A city with a great wide river, lots of history and, unexpected, some great vegan finds! Kanchanaburi was the starting point for our month long volunteering at the elephant sanctuary ElephantsWorld.
The city is infamous for it’s Death Railway and the Bridge over the River Kwai. It houses a big war cemetery, some museums on this topic and of course the general backpackers-stuff such as cheap hostels and bars. If you stay on the tourist-strip you can cheaply rent a bicycle to see most of the city.
Oh and learn how to pronounce ‘Kwai’ because you might be saying ‘buffalo’ (“kway”) or even ‘d!ck’ (“kwhy”) without knowing it! Here in speech (without ‘noi’). So yes, because of the movie we have always said ‘river of manly parts’.. Thank you Hollywood!
For a trip outside the city you can visit the Death Railway/Hellfire Pass or Erawan Falls (which has an entry-price around 300 baht). Bring your own food to the falls because there is not much vegan food to buy. After level 2 (it has more levels!) you aren’t allowed to bring any food but you can leave that behind in a locker after paying a small deposit (so most picnicking locals stay at the beginning). So get your carbs before you hike! It’s a nice hike but not the most beautiful waterfall I’ve seen. But I must add that it was dry season when we were here.
VEGAN FOOD: KANCHANABURI
This little city has some amazing spots to eat at. More than I actually expected. There are a few more on the Kanchanaburi-page of HappyCow if you’re interested.
For restaurants I use the following categorization:
Vegan = fully vegan restaurant
Vegan friendly = vegetarian restaurant with vegan options
Veggie friendly = offers meat but has some vegan options
On’s Thai-issan (vegan-friendly) – $
For those in Kanchanaburi: definitely go to On’s vegan restaurant. On our first day off from ElephantsWorld we went to these lovely ladies cooking the most amazing food, maybe even the best I’ve had in Thailand.
The Tom Kha was amazing, pumpkin hummus was a positive surprise (if you don’t like coriander/cilantro ask for mint. A lovely fresh twist), the massaman curry very nice, papaya salad spicy but delicious, and a great laap ishaan; it’s bit sour with a fresh mint taste. And that isn’t even everything on the menu! But the winner for sure was the banana flower salad!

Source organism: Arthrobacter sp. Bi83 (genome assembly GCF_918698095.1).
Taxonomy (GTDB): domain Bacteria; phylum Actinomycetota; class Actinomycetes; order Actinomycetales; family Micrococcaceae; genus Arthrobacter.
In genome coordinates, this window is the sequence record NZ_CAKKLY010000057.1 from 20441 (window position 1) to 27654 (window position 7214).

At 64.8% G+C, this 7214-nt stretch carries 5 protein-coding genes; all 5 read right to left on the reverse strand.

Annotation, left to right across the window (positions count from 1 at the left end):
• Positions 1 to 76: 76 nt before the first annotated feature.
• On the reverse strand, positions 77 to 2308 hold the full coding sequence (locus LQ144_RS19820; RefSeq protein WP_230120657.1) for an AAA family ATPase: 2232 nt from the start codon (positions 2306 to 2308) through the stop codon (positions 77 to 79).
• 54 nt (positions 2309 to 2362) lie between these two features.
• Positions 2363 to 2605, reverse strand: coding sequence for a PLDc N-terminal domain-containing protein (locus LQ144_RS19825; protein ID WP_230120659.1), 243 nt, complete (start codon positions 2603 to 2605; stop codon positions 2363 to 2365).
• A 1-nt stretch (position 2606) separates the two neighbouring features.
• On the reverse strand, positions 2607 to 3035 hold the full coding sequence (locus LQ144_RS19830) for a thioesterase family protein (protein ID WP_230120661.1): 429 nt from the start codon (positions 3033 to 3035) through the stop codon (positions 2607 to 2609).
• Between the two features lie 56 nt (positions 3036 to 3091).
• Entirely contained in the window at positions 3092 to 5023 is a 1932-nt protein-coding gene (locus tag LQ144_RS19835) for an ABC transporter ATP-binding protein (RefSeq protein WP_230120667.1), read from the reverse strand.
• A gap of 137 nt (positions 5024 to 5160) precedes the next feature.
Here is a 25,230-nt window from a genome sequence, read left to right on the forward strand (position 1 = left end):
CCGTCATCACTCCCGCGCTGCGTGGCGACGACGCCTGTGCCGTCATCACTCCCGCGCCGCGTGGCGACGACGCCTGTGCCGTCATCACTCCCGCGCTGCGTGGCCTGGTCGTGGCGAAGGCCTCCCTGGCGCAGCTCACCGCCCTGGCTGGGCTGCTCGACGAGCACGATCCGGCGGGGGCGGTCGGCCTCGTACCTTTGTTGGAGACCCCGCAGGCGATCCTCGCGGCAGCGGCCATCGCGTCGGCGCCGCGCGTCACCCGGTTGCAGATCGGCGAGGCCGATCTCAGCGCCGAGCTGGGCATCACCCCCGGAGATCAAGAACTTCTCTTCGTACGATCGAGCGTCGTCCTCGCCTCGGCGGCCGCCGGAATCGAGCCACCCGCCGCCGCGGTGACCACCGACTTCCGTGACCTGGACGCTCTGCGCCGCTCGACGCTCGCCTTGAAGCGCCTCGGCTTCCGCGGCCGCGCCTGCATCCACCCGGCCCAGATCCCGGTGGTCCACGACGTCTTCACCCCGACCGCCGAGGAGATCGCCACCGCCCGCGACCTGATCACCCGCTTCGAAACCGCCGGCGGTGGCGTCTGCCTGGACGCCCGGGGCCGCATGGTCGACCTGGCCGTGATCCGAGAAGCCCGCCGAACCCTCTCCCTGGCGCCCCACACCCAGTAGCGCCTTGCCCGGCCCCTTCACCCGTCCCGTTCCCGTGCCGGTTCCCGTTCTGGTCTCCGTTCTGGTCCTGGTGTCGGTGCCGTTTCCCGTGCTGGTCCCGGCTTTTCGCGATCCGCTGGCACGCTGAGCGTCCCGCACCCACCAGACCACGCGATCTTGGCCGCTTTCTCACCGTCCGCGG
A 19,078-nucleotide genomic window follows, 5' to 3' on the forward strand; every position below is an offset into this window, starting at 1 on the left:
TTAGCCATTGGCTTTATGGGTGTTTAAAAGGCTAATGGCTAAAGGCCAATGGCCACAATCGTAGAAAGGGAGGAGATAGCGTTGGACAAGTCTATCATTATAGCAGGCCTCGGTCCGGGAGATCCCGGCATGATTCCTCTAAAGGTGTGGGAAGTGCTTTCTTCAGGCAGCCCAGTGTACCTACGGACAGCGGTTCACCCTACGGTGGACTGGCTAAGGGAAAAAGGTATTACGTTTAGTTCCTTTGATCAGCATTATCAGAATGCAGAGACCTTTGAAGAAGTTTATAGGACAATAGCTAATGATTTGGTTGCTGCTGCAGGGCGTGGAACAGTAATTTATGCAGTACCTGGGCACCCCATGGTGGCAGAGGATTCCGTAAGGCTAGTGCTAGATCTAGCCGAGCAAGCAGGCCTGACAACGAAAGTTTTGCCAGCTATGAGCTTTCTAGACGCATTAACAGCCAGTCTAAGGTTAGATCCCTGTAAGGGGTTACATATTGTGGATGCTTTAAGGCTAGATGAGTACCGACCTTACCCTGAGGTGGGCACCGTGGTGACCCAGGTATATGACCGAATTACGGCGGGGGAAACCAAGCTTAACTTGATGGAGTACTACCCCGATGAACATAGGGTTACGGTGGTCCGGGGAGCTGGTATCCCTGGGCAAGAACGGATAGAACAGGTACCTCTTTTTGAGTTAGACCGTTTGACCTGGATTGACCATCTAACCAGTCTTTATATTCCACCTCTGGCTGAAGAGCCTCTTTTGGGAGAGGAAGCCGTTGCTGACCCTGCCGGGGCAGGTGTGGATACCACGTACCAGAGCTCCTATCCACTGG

All the main dishes are 50baht, 30 for amazing shakes and only 10 baht for some healthy brown rice. Very nice vegan Thai food for not too much baht’s. Although most dishes are vegan by default and On doesn’t have things like fish-sauce, maybe still tell her your vegan. The Pad Thai could be made with eggs.
Go and try the banana flower salad asap! And if you like to cook yourself; join a cooking class with Miss On. Which we did at the end of our month of volunteering. So go! Because: “Miss On is never off!”
Veg restaurant (vegan) – $
A bit further away from the Bridge over the river Kwai than On’s restaurant you’ll find another vegan restaurant. It’s around the corner (bending to the left) where CJ (supermarket) is, walk a little bit further and on the left side you’ll find it. Look for the yellow vegan (“tjay”) flags. I have also put it on HappyCow, link below!
There are a couple of dishes (buffet-style) with some tasty meat-substitutes. Looking real enough to confuse my vegetarian co-volunteers. Menu changing almost every day. The food is a bit less refined than On’s (in the same street) but still pretty good. And you can try different things if you’d like. But if you can’t handle spicy food; some dishes are local-style spicy, so try or ask first before you pick!
The place is already open early in the morning so go for a nice and vegan Thai breakfast. Staff speaks little English but are nice. This restaurant is comparable to ‘Kaodeng Kaeng Rawn’ in Bangkok.
HappyCow: Veg Restaurant
Vegan food cart (vegan) – $
When leaving the nameless place with a full belly I stumbled upon a food stall which apparently sells vegan food! Everything was written in Thai but lucky me that I just found out about the Thai ‘characters’ for vegan (“tjay”). Like the vegan-universe was testing my Thai-skills!
The lovely lady behind her cart showed me all of her food but unfortunately I was already too full from the other place. I went back the next day and apparently she sells vegan ‘Laap’ (everything was written in Thai). I ordered one to take with me to the Erawan falls. It was a very nice lunch, even two plastic bag-hours later!
If you like laap and it’s herby flavour (mint and cilantro) you should go to this lovely and smiling young lady. Around April she was in front of the CJ.
I’ve added the stall to HappyCow; please update if she is no longer there or switched places :)
HappyCow: Vegan food cart
Veggie restaurant near bus station (probably vegan) – $/$$
While walking around the Kanchanaburi bus station I saw a small restaurant with the yellow vegan flags. It was on a Saturday around 6pm and the place was (already) closed. But if you are near this area and looking for food check it out! It’s in the street parallel and between the big main street and the bus station.
POSSIBLE SLEEPING SPOTS
We stayed at Chitanun Guesthouse with their lovely gardens filled with mango trees. Situated on the tourist-road, without any noise from it! Another ok place to sleep is VN Guesthouse with its basic rooms, river view (especially when you have the raft-room) and tasty (but a bit more pricy) food. But please look around, there are plenty of places to sleep!
If you don’t want to sleep yet, check out the cozy reggae bar Jahmaikarn with live music and great cocktails. Look for the bamboo-build hut and lovely staff. Oh and be prepared on seeing plenty of old guys ‘fishing’ for Thai girls, an industry Thailand is unfortunately infected with.
Another post specifically about the use/abuse of Thai (Indian) elephants in general can be found here. (Link coming) Let’s share and spread awareness!
Read more about Kanchanaburi on WikiTravel